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I ran an ANOVA test on some data. The Omnibus F-test comes back with a P-value of 0.3726. I was taught that this means that none of the individual variables would show as significant. But one of my variables has a p-value of 0.0303. I am unsure how to proceed. Here is my sas output:

Source          DF  Sum of Squares Mean Square  F Value   Pr > F 
Model            8      673389798    84173725     1.12    0.3726 
Error           36     2702298024    75063834     
Corrected Total 44     3375687822       


 R-Square Coeff Var Root MSE Salary Mean 
 0.199482 22.85701  8663.939 37904.96 


Source               DF   Anova SS   Mean Square  F Value   Pr > F 
Experience            2 579574346.8  289787173.4    3.86    0.0303 
Education_Level       2  83814739.4   41907369.7    0.56    0.5771 
Experienc*Education_  4  10000711.3    2500177.8    0.03    0.9978 
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  • $\begingroup$ I can't read the output due to its formatting, but if you have one predictor that makes a difference and a few others that really don't, then the MS for the model becomes diluted by the latter. Remember the numerator of the $F$ stat is divided by the number of predictors. $\endgroup$ – rvl Apr 14 '15 at 21:30
  • $\begingroup$ PS if you indent each line of computer output by 4 spaces, it miraculously becomes readable. Can you make that edit? $\endgroup$ – rvl Apr 14 '15 at 21:33
  • $\begingroup$ "I was taught that this means that none of the individual variables would show as significant" -- if that's the case, it seems possible you were mistaught. The situation you have can easily happen. $\endgroup$ – Glen_b -Reinstate Monica Apr 15 '15 at 2:00
  • $\begingroup$ ... However, if the omnibus test is not significant, it may be that you choose not to test for the individual variables. That's not to say none would be significant if you looked at them. $\endgroup$ – Glen_b -Reinstate Monica Apr 15 '15 at 3:45
  • $\begingroup$ You may find this post helpful:stats.stackexchange.com/questions/28845/… $\endgroup$ – Antoni Parellada Apr 15 '15 at 21:25
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It's generally good to think of ANOVA results in terms of the mathematical hypotheses they test. The omnibus test, tests whether all your means are equal, i.e. $$\mu_1=\mu_2=...=\mu_j$$ Your omnibus test (model, line 1 of output) is not significant, which means you do not have enough evidence to reject that hypothesis. Classically, people think that means you shouldn't move forward with more specific analyses. However, omnibus test can non-significant for multiple reasons. It could be that all your means are in fact equal. However, it could also be that a lot of your means are equal, and one or two isn't, but because you have a lot of means (i.e. a lot of groups), you have lost too many degrees of freedom to adequately test the omnibus hypothesis. For this reason many people ignore the omnibus test, and focus on the hypotheses they intended to test before the experiment began.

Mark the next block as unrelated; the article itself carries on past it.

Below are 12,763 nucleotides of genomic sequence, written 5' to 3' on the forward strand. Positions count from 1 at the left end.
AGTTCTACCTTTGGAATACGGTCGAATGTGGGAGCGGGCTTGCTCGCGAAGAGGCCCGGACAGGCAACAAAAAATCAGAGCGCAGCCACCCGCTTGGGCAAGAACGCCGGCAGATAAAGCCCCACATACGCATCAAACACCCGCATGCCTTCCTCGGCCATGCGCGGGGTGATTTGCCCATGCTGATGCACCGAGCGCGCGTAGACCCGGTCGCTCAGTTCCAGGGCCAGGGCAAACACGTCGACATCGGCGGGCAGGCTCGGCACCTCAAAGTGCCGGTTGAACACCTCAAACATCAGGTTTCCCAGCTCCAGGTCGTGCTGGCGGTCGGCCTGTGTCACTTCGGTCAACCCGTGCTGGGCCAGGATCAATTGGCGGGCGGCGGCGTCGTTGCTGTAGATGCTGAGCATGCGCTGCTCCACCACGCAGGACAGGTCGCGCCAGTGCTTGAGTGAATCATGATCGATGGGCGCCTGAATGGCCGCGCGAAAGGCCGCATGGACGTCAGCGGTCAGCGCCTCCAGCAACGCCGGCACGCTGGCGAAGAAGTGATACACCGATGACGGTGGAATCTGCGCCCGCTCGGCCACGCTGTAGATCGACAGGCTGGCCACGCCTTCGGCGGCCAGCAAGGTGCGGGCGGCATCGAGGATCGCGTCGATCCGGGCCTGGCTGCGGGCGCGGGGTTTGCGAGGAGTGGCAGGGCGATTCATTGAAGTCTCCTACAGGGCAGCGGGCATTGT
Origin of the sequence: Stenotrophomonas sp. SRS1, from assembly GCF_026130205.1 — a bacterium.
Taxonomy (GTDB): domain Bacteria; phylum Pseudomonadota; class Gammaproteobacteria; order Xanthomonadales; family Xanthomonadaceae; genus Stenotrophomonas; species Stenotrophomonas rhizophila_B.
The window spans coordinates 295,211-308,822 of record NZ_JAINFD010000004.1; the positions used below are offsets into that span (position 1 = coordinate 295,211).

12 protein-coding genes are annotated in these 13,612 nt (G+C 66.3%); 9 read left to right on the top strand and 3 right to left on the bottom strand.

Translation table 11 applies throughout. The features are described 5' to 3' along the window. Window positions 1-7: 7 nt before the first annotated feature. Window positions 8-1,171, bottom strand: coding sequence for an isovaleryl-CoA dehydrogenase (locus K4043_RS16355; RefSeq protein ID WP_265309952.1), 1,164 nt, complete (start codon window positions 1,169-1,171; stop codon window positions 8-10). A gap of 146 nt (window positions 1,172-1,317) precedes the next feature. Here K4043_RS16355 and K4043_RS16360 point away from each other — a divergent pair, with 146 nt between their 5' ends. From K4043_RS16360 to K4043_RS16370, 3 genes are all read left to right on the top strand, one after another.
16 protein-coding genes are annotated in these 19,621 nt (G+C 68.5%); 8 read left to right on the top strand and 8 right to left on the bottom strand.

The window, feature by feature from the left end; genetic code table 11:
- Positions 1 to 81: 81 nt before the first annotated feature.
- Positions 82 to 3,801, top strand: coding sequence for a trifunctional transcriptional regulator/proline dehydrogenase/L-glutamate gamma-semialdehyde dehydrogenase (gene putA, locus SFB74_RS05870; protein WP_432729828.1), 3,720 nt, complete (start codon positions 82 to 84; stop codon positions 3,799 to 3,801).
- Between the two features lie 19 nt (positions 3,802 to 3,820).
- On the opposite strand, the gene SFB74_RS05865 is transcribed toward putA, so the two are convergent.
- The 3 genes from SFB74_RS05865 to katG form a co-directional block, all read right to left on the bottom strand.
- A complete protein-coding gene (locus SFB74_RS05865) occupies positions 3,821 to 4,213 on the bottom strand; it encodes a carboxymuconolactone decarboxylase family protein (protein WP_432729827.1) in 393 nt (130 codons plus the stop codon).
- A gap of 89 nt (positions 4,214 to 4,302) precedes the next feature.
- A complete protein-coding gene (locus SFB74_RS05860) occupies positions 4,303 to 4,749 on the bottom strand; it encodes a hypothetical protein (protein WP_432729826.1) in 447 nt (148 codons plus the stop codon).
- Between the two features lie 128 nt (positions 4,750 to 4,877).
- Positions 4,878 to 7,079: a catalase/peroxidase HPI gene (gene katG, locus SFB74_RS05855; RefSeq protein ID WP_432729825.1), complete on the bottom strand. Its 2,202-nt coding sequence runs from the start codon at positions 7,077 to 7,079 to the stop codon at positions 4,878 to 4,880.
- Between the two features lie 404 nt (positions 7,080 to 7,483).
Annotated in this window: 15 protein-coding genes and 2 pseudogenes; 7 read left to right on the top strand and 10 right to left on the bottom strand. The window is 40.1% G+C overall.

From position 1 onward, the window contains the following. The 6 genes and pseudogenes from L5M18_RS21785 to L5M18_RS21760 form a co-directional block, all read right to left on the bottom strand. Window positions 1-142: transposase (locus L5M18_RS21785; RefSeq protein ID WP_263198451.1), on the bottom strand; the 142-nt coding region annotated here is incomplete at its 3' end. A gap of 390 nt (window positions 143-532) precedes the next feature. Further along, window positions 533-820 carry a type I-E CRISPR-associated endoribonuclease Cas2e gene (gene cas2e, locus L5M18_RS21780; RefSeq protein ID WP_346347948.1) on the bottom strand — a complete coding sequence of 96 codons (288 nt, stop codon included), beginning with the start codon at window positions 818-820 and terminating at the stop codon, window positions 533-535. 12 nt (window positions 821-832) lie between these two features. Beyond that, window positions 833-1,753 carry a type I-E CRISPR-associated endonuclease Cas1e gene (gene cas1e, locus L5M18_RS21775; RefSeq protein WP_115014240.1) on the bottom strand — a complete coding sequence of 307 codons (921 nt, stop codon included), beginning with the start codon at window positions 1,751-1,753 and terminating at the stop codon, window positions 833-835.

Your test of the experience factor tests if there are mean differences between the groups defined by levels of experience. Let's say groups 1-3 were in the same level of experience, 4-6 were the same level, and 7-9 were the same level. The hypothesis being tested is $$mean(\mu_1,\mu_2,\mu_3)=mean(\mu_4,\mu_5,\mu_6)=mean(\mu_7,\mu_8,\mu_9)$$ According to your output, this hypothesis can be rejected. There is some contrast between the 3 groups that reveals a statistically significant difference in means.

Your remaining tests (education and the interactions) test other hypotheses similar to the experience one. They are not significant. Because these are multiple degree of freedom tests, they are similar to the omnibus test. They say you don't have enough evidence to reject that means of the 3 groups defined by levels of education are all equal. However, if you created contrasts between the 3 education levels, one may be significant.

In short, multiple degree of freedom tests are intended to say whether differences in your data could have arisen from chance. However, there are multiple interpretations of their results. One interpretation says to stop where you are; the model is poor and should not be interpreted. Another says that you don't care about any significant differences; you care about a specific pattern of results that you hypothesized before the experiment. Thus, myself and most other people don't put too much weight into omnibus tests. If they are not significant, chances are your hypotheses aren't supported anyway, and the study isn't really publishable (or whatever your goal is). However, the evidence it does reveal can inform future research (e.g. from your results you have evidence that if there is an effect of education, it is likely smaller than the effect of experience, because you were able to detect the experience effect with a small sample size, but could not detect the education effect).

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